In Turkey, there are only 24 schools left who belong to foundations and bodies associated with Christian minorities. By comparison, in the last years of the Ottoman Empire there were 6437 schools who belonged to minority communities. One reason for this decrease is that the state equates minority schools with private ones, which reduces the forms of state support they can access. Particularly within the last few years, Turkey’s Christians have found themselves caught between religious extremists and religious nationalists. As a result, the public display of their faith has lessened as their access to schools and churches decrease.
11/24/2017 Turkey (Fides) – The 24 schools belonging to Foundations and bodies associated with Christian minorities in Turkey are experiencing a critical phase again. The beginning of the new school year saw the drop in the number of students enrolled, which could push some of those school institutes to close down. This is what Toros Alcan, president of the Armenian School Foundation Sur Hac Tibrevank and a representative of the Foundations of Minorities within the Turkish Foundations Assembly denounces. In some statements, from the Turkish press, Alcan pointed out the decisive factors behind the crisis of minority schools that legislation equates these school institutes to private ones, greatly reducing the forms of state support they can access. Alcan recalled that minority-based schools operate without profit, their rights are guaranteed in the Lausanne Treaty, and their status cannot be homologated to private schools.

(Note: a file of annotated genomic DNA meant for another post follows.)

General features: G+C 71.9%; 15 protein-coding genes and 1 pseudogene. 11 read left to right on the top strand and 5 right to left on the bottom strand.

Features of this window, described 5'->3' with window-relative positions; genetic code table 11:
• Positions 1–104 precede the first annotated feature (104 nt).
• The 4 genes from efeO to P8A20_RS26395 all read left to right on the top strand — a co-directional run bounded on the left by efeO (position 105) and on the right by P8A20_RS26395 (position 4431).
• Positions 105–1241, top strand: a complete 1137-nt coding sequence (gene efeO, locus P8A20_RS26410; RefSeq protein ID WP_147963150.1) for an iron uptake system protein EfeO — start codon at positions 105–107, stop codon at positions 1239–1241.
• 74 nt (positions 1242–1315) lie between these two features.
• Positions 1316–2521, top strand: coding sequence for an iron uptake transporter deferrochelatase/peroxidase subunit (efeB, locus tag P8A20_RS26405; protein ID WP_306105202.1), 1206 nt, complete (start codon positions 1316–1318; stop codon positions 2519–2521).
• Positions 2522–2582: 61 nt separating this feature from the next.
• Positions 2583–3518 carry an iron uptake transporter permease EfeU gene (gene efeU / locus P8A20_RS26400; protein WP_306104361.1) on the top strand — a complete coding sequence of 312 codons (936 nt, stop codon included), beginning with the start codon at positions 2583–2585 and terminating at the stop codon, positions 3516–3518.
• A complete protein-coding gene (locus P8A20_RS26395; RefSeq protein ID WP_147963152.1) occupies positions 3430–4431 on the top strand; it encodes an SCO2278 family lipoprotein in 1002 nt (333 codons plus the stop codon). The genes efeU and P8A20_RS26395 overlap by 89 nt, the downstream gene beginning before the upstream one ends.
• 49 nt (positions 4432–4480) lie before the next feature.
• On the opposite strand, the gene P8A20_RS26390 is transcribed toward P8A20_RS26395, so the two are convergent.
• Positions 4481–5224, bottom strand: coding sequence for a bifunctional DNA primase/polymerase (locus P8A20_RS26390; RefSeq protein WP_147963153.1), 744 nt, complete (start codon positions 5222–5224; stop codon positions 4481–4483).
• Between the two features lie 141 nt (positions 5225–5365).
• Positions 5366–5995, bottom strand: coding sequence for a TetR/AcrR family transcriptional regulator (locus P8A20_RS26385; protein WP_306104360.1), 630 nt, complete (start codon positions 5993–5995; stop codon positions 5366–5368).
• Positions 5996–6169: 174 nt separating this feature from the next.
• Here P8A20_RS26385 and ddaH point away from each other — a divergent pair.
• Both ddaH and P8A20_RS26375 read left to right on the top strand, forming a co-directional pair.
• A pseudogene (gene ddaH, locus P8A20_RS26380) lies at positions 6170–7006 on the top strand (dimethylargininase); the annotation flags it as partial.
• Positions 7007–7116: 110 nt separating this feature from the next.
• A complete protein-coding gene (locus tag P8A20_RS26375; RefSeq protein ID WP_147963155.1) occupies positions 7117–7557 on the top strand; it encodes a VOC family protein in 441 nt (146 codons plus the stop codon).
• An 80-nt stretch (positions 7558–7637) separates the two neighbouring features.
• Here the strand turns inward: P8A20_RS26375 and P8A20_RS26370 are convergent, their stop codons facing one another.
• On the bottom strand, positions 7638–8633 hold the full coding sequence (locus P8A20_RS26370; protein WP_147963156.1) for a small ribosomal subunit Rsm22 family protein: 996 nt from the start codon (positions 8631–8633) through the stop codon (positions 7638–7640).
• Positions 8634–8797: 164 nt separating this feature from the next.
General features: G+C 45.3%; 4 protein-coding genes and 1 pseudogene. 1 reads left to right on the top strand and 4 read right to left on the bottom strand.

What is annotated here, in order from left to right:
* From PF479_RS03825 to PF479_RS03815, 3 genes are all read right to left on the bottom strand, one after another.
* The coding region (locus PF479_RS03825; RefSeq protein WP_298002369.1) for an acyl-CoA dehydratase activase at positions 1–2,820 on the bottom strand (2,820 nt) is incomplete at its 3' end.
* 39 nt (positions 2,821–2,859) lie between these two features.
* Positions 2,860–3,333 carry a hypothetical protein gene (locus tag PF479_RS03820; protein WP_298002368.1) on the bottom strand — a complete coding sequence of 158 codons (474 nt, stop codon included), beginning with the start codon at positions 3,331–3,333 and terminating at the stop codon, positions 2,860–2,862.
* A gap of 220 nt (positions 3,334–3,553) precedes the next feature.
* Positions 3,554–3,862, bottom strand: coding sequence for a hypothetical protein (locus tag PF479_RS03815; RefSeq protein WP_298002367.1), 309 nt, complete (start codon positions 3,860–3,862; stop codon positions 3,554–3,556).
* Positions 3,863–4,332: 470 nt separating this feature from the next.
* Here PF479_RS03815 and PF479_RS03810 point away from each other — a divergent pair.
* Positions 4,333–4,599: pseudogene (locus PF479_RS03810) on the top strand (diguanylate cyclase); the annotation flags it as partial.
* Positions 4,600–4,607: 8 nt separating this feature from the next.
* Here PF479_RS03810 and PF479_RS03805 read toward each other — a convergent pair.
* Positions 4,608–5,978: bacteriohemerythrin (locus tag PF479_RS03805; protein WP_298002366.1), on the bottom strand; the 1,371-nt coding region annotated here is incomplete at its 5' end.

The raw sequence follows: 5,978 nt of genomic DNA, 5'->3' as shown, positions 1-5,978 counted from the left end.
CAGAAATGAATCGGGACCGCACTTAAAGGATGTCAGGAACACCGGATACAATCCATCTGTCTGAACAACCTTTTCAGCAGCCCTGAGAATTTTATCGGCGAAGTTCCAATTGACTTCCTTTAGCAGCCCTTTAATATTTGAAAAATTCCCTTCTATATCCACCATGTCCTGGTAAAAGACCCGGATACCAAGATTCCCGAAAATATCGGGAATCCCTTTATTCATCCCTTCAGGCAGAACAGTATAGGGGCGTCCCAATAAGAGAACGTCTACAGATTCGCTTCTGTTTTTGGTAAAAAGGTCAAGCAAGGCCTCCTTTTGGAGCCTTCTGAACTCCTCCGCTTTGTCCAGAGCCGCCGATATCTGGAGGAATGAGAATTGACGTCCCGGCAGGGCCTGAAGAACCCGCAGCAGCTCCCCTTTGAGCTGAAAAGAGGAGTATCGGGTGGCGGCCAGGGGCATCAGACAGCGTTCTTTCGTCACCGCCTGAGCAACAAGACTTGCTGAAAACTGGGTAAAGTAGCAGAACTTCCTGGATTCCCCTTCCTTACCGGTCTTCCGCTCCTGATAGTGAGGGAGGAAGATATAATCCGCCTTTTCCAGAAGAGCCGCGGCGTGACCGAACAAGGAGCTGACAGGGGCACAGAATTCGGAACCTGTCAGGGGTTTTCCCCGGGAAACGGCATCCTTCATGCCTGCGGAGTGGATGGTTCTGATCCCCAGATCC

In the last years of the Ottoman Empire, schools belonging to minority communities in the territory of today’s Turkey were 6437. Their number dropped dramatically to 138 in the early years following the foundation of the Turkish Republic when the nationalist politics of the Union and Progress Committee, aiming to build and impose the unique model of the “Turkish citizen”, began to inspire the policy of expulsion of minority groups. The nationalist mentality also saw minority schools as obstacles to such homologation process.
In recent years, namely between 2014 and 2015 (see Fides 4/11/2014), there was a significant increase in the number of schools belonging to the Foundations and institutions linked to Christian communities in Turkey and authorized to receive financial support by the State. In that school year, schools belonging to Foundations linked to various Christian communities had become 55. Of these, 36 belonged to the Armenian community, 18 to the Greek community, and a kindergarten belonged to the Syro-Orthodox community. Already a year later, the number of schools linked to Christian minorities had dropped dramatically, attesting to the current quota of 24 schools.
The difficulties caused the closure of schools especially linked to the small Greek Orthodox minority. Already then – reported local sources consulted by Agenzia Fides – Turkish lawyer Nurcan Kaya, Coordinator of the Minority Rights Group, underlined the urgency of defining a regulatory framework that specified the rights and duties of these schools, clarifying the state funding mechanisms and eliminating the obligation of Turkish citizenship for students (a clause that significantly reduces the number of potential pupils).